Murdoch Mystery de-Mystified [by Sharu Delilkan]
Having previously been to The Loft’s inaugural show Venus Is, when the studio space was transformed into a raunchy bordello, it was a total contrast to be greeted by a sea of television screens on stage.
However the traditional tiered seating and set with newsroom desk and chairs, along with television camera and bookcase, as well as the aforementioned television screens, definitely help set the scene from the get-go.
As mentioned in a previous blog, I don’t purport to be a rugby expert. And although I will openly confess that the Rugby World Cup fever has been all consuming, I have to admit that I am only recently acquainted with the iconic event surrounding the disappearance of the infamous Keith Murdoch.
For those like me who aren’t familiar with the Murdoch story, his fame came out of All Black career ending controversially and mysteriously. He scored the All Blacks’ only try in their 1972 win against Wales in Cardiff. However later the same night he was allegedly involved in a fracas which resulted in him being sent home from the tour by All Black management. Rather than returning to rugby in New Zealand, Murdoch virtually went into hiding, quitting his home and his sport and moving to the Australian outback where he has lived ever since.
Not being a rugby buff it’s the journalist in me that was drawn to the premise of Finding Murdoch. Playwright Margot McRae’s journey as a journo to find the legendary self-exiled Murdoch was what intrigued me.
And in keeping with this subject matter I found the second half of the play more interesting, particularly when we are privy to McRae’s historic pub interaction with Murdoch. Truth be told, I felt the first part of the play was a little drawn out and could have been a lot shorter and snappier. Again this could well be due to my personal interest in the actual interview with Murdoch.
Although the television screens were a great devise to depict a television production house, I can’t help but wonder whether a large television screen with a tight close-up of each of the interview subjects could have been more effective – a bit like that of Frost/Nixon which managed to capture the beads of sweat trickling down his brow, making excellent TV as well as accentuating his guilt.
Director Paul Gittins’ fabulous casting should definitely be commended.
Talking to mates after the show that remembered the incident and Murdoch, it was apparent that Michael Lawrence was perfectly cast as the lead both physically and in his demeanour. His low-key performance was even more powerful, given his large and towering stature.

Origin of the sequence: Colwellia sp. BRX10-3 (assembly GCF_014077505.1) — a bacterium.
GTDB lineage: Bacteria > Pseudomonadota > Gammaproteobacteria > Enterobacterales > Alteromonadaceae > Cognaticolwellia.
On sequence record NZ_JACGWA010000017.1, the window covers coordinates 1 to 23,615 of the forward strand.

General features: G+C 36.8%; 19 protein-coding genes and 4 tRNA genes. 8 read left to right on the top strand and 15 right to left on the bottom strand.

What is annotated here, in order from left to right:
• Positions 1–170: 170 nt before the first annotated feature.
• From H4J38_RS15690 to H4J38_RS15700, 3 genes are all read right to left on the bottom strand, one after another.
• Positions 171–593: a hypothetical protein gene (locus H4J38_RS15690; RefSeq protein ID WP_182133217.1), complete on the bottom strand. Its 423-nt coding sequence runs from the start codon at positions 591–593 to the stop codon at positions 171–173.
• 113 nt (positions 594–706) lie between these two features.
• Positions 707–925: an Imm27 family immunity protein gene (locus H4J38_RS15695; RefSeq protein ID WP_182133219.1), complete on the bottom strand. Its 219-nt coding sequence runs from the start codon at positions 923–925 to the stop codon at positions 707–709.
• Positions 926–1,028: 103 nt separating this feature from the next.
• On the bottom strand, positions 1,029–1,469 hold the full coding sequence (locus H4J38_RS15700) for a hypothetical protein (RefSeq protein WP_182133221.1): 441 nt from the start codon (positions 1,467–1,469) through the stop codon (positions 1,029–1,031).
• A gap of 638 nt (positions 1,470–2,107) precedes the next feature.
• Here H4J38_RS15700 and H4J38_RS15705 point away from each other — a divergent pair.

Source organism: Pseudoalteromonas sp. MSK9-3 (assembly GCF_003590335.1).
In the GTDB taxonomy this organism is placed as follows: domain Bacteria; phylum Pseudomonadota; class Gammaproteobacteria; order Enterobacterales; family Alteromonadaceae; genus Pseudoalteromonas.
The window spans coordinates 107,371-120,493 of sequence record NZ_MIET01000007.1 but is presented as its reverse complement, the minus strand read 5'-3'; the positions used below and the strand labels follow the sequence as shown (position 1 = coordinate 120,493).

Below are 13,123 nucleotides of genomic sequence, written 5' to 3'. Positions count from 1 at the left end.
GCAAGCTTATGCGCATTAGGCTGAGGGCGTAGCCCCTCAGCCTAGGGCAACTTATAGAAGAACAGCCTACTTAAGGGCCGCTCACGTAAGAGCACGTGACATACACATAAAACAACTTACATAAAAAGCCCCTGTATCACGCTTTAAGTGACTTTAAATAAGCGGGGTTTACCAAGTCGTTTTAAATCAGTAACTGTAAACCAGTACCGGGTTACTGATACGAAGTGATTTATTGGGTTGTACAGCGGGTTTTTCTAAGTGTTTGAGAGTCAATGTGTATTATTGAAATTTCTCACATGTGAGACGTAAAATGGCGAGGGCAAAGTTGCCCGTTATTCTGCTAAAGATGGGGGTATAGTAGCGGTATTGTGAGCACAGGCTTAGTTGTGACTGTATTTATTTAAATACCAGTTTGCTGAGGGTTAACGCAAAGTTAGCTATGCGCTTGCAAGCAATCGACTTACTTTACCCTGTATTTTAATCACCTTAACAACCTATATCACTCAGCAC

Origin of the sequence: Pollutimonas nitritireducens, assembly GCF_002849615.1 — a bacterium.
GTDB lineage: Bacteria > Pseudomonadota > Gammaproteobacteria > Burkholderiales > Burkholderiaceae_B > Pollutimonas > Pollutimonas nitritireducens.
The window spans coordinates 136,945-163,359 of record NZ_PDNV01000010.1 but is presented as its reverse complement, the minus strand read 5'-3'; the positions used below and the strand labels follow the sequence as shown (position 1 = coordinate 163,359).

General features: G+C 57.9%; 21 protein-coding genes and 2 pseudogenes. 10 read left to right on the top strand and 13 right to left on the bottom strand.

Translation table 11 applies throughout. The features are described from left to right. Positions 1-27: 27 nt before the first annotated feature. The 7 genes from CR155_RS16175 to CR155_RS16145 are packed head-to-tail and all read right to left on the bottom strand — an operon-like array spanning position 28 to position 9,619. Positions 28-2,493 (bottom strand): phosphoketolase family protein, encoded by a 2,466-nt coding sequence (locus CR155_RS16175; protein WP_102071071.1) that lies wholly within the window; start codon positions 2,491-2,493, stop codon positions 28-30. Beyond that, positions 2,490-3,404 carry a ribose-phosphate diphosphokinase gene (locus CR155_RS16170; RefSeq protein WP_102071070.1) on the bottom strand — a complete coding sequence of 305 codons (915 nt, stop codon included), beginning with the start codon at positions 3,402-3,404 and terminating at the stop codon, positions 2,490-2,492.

Geoffrey Snell’s depiction of captain Ian Kirkpatrick, who has obviously never come to terms with his guilt and failure to support Murdoch, is convincingly executed and worth special mention as is Kevin Wilson’s poignant portrayal of the All Black’s manager who struggles to regain his players’ respect. Unfortunately these well developed characters make some of the newsroom’s fraternity appear somewhat cliche and two-dimensional, in comparison.
Interestingly Sarah Somerville (Jane) who takes a while to look comfortable in her role during the first part of the play, really comes into her own when she interviews Murdoch alone in the Queensland pub. Her quandary between human decency and professionalism definitely endears her to the audience.
And of course none of this would have been possible without McRae’s skilful ability to write such convincing dialogue, which rolls off the actors’ tongues. This coupled with her astute powers of observation and uncanny ability to replicate the rhythms of everyday speech adds to the realism of the piece. Memorable lines include “we’ve put men in touch with their feelings since then” and “you never beat the Welsh you just score more points than them”.
Overall a great piece of Kiwi history captured on stage, which will appeal to both theatregoers and rugby fanatics. You owe it to yourself to take a breather from the RWC, not just for a good evening out but also to show your respect and commemorate the most mysterious and memorable All Black to date.
Finding Murdoch is presented by Landmark Productions and plays at Q until 23 October. More information at Q.